Two of the pillars of user interface design are consistency and clear intent. Windows 8 neglects these rules, intentionally, by introducing two completely different UI paradigms that combine into one inconsistent and unclear experience.
Combining two completely different user interfaces introduces a huge amount of complexity and is a bag of hurt for the average user.
Let alone, an advanced Windows user might feel constrained since he's forced into a new, more limited, interface while the old one he knows, and has used for years, is still there.
The following videos 1, 2, 3 demonstrate part of the problem: confusion.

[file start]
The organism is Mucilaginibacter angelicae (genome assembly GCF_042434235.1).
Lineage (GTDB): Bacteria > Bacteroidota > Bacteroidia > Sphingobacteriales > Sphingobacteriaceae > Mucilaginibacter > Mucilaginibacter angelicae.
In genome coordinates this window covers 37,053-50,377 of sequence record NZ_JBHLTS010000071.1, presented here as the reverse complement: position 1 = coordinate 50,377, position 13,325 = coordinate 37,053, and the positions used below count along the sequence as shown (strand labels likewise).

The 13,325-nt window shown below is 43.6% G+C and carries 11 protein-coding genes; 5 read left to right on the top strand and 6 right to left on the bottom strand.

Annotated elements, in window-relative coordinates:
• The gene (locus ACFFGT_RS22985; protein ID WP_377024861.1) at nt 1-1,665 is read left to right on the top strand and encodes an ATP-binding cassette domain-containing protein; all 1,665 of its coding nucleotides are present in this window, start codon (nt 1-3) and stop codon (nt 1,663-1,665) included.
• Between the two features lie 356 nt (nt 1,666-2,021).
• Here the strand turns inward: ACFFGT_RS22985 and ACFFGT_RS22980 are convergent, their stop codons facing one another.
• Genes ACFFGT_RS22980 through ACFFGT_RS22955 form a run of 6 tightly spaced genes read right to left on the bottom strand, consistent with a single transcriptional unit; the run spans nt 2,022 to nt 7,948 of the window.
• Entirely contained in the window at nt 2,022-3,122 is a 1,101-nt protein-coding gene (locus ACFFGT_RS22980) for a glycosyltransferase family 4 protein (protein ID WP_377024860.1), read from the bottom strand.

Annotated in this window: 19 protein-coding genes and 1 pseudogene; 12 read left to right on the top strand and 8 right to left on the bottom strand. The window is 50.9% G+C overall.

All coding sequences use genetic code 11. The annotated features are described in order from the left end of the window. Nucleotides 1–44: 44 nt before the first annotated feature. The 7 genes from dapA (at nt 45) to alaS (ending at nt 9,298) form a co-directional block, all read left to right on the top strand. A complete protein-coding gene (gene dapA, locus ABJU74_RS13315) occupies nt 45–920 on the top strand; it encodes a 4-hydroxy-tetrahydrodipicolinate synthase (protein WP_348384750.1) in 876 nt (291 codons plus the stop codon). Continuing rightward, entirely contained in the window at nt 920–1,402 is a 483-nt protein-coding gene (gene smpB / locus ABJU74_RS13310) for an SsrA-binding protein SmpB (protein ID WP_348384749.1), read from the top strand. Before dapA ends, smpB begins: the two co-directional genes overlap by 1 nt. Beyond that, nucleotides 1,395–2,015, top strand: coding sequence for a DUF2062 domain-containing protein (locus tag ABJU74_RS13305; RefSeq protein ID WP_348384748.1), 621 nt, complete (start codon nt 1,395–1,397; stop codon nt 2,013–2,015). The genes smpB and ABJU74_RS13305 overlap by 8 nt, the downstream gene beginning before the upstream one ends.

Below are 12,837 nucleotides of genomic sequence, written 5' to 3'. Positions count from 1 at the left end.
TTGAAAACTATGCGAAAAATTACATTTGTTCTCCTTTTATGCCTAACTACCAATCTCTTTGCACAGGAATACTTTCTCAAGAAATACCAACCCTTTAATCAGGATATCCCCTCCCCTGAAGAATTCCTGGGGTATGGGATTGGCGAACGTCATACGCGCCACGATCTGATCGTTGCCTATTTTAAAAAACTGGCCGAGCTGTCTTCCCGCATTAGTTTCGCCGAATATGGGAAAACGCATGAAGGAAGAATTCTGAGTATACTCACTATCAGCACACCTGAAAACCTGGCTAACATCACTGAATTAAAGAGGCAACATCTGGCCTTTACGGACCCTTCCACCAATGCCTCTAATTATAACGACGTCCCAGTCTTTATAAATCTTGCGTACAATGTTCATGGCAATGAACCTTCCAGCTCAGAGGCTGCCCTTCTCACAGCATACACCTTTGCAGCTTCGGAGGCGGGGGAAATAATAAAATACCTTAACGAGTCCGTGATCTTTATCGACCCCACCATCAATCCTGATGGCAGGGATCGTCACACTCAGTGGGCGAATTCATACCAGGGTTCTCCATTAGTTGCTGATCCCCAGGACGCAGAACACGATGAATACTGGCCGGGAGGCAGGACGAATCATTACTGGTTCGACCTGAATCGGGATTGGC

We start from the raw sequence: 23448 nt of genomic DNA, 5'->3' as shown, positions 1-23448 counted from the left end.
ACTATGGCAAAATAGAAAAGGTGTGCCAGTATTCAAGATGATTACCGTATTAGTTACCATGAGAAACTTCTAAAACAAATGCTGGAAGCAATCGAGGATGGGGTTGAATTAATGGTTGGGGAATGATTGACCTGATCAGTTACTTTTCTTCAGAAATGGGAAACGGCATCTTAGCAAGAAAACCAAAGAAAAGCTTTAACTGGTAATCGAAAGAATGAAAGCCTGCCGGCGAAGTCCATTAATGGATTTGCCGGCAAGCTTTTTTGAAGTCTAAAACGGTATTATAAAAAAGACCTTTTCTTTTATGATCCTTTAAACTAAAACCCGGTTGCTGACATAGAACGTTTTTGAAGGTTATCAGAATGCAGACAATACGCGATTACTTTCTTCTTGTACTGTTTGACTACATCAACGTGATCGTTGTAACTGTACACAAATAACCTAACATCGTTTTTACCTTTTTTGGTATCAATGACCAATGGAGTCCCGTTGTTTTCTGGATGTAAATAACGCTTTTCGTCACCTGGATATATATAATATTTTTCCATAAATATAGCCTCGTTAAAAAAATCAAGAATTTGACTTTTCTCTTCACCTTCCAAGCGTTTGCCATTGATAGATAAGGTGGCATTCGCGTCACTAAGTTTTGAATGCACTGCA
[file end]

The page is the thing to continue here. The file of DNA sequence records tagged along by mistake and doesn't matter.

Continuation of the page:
Everything goes fine until a user is send back and forth between two user interface concepts.
The desktop is a Metro app concept fails horribly.
Beside two User Interfaces paradigms, apps on Windows 8 also add complexity by splitting and duplicating functionality. Some functionality is only provided in Metro, or vice versa in the classic desktop interface.
For example the Metro Mail client doesn't support POP3 or the ability to mark e-mail messages as flagged. The classic desktop Windows Live mail client does support POP3 and stuff like flagging.
Now imagine someone like your mother configuring her POP3 mail account… Or even something 'easy' as browsing the web. Windows 8 has two separate web browsers.
Users need clarity, not division. Stuff like that could be perceived as choice, but usually it only results in doubt.
Even long time Windows users will have a hard time finding out how to get things done and be productive.